This Howto describes how to add an Ubuntu box in an Active Directory domain and to authenticate the users with AD.

Note: Centrify Express and Likewise Open are alternative solutions for Linux systems to authenticate to an Active Directory domain. For Centrify Express see DirectControl. For Likewise Open see [LikewiseOpen] or Likewise Open.

Used terms




Active Directory


Domain Controller

AD domain




Kerberos Realm


computername of the Ubuntu workstation

FQDN of the Ubuntu workstation

timeserver (NTP)


The first step in joining an Active Directory domain is to install and configure Kerberos. See Samba/Kerberos for details.

Join AD domain

Required software

You need to install the winbind and samba packages. The packages smbfs and smbclient are useful for mounting network shares and copying files.

IconsPage/note.png The package smbfs is optional, but includes useful client utilities, including the smbmount command. Also useful is the smbclient package, which includes an FTP-like client for SMB shares.


The first step in joining the Active Directory domain is to edit /etc/samba/smb.conf:

file:  /etc/samba/smb.conf 

        security = ads
        realm = LAB.EXAMPLE.COM
        password server =
# note that workgroup is the 'short' domain name
        workgroup = LAB
#       winbind separator = +
        idmap uid = 10000-20000
        idmap gid = 10000-20000
        winbind enum users = yes
        winbind enum groups = yes
        template homedir = /home/%D/%U
        template shell = /bin/bash
        client use spnego = yes
        client ntlmv2 auth = yes
        encrypt passwords = yes
        winbind use default domain = yes
        restrict anonymous = 2

IconsPage/note.png Adding valid users = @"Domain Users" to the [global] section will allow all Domain Users to see all of the shares avaliable without a password. This is the equivlient to allowing "Everyone" to read all shares. If you want to restrict reading a share then you will have to specify valid users for that share.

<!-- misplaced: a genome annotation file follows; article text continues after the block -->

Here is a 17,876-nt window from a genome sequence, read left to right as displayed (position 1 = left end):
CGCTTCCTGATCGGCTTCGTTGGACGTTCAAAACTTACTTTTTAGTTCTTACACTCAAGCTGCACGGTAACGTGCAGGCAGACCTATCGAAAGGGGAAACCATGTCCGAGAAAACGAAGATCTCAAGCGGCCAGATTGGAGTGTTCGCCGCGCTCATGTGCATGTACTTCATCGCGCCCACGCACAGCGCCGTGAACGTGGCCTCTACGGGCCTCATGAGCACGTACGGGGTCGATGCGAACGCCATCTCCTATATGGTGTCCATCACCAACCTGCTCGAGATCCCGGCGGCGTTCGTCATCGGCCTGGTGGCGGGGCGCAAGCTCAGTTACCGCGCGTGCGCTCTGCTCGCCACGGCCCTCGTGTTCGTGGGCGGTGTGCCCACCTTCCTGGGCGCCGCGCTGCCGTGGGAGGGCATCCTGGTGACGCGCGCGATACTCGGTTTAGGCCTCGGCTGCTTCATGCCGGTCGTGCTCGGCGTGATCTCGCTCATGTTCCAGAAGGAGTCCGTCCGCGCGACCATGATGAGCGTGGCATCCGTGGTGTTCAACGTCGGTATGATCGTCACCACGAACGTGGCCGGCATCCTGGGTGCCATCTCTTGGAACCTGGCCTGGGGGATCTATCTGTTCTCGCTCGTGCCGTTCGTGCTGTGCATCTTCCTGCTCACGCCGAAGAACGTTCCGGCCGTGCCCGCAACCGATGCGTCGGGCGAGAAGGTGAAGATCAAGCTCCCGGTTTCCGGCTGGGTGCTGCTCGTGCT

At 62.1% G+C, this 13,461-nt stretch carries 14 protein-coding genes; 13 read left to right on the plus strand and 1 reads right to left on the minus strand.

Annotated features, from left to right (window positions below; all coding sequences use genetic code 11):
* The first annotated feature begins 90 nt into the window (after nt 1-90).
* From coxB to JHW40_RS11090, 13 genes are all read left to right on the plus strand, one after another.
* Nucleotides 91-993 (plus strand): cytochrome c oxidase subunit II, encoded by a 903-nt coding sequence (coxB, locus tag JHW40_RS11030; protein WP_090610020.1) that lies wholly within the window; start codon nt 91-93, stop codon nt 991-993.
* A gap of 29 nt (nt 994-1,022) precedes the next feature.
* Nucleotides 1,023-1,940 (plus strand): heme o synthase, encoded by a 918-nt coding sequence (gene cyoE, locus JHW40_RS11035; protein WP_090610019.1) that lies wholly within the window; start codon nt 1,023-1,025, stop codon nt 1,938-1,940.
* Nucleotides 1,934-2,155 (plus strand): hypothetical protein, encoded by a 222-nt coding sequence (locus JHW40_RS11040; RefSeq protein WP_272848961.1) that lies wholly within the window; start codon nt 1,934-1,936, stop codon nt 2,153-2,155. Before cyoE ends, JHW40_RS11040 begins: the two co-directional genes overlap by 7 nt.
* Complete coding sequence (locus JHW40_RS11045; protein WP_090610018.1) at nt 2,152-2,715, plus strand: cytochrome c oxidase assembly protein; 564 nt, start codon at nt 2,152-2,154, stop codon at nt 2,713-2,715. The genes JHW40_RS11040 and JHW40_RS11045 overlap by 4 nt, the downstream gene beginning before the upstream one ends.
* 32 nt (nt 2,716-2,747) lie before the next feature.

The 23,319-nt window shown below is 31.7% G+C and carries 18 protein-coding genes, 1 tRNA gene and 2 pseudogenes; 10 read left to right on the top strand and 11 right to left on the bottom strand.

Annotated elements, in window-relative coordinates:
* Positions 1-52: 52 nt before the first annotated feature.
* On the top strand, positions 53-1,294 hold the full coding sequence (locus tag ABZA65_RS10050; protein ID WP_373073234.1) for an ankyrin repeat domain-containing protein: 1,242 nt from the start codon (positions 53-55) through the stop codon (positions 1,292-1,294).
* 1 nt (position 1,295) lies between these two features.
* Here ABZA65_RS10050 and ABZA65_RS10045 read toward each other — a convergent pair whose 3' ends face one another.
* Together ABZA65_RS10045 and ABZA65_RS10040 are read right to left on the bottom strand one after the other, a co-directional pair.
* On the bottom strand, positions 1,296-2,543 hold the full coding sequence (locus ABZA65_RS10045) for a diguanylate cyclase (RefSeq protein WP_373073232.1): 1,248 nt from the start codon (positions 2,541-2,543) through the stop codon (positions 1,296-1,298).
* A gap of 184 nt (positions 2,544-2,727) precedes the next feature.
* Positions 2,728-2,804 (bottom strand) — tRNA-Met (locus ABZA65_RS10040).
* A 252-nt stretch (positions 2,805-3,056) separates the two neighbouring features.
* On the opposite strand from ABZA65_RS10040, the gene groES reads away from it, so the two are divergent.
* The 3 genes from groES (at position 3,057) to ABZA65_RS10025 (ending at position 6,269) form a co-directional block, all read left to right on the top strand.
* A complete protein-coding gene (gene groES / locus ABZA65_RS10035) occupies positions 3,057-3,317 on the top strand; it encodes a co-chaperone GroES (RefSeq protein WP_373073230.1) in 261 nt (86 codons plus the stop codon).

IconsPage/note.png The "winbind use default domain" parameter is useful in single-domain enterprises and causes winbind to treat any username that isn't qualified with a domain name as a username in the domain to which winbind is joined. Omit this parameter if you are concerned about confusion between local accounts on your systems and accounts in the default domain. The "winbind separator" directive is optional, and the default value is the usual backslash "\" Domain and User separator. You can use "+" if you know of a specific reason "\" will not work in your environment.

Be sure to restart the Samba and Winbind services after changing the /etc/samba/smb.conf file:

sudo /etc/init.d/winbind stop
sudo /etc/init.d/samba restart
sudo /etc/init.d/winbind start

Request a valid Kerberos TGT for an account using kinit, which is allowed to join a workstation into the AD domain. Now join to the domain, if the ticket was valid you should not need to supply a password - even if prompted you should be able to leave it blank.

IconsPage/note.png This next step gave me the error:  kinit(v5): Cannot resolve network address for KDC in realm LAB.EXAMPLE.COM while getting initial credentials even though nslookup win2k3 and host would both return the correct entries. To correct this problem, I had to edit my /etc/hosts file and add the following to it:

sudo kinit Administrator@EXAMPLE.COM
sudo net ads join
Using short domain name – LAB
Joined 'linuxwork' to realm 'LAB.EXAMPLE.COM'

IconsPage/note.png If the Kerberos auth was valid, you should not get asked for a password. However, if you are not working as root and are instead using sudo to perform the necessary tasks, use the command sudo net ads join -U username and supply your password when prompted. Otherwise, you will be asked to authenticate as root@LAB.EXAMPLE.COM instead of a valid account name. You can also supply a password if you don't want to get prompted. Just use net ads join -U <username>%<password> for this. Maybe it's useful for unattended installations where you want to add machines to an AD automatically.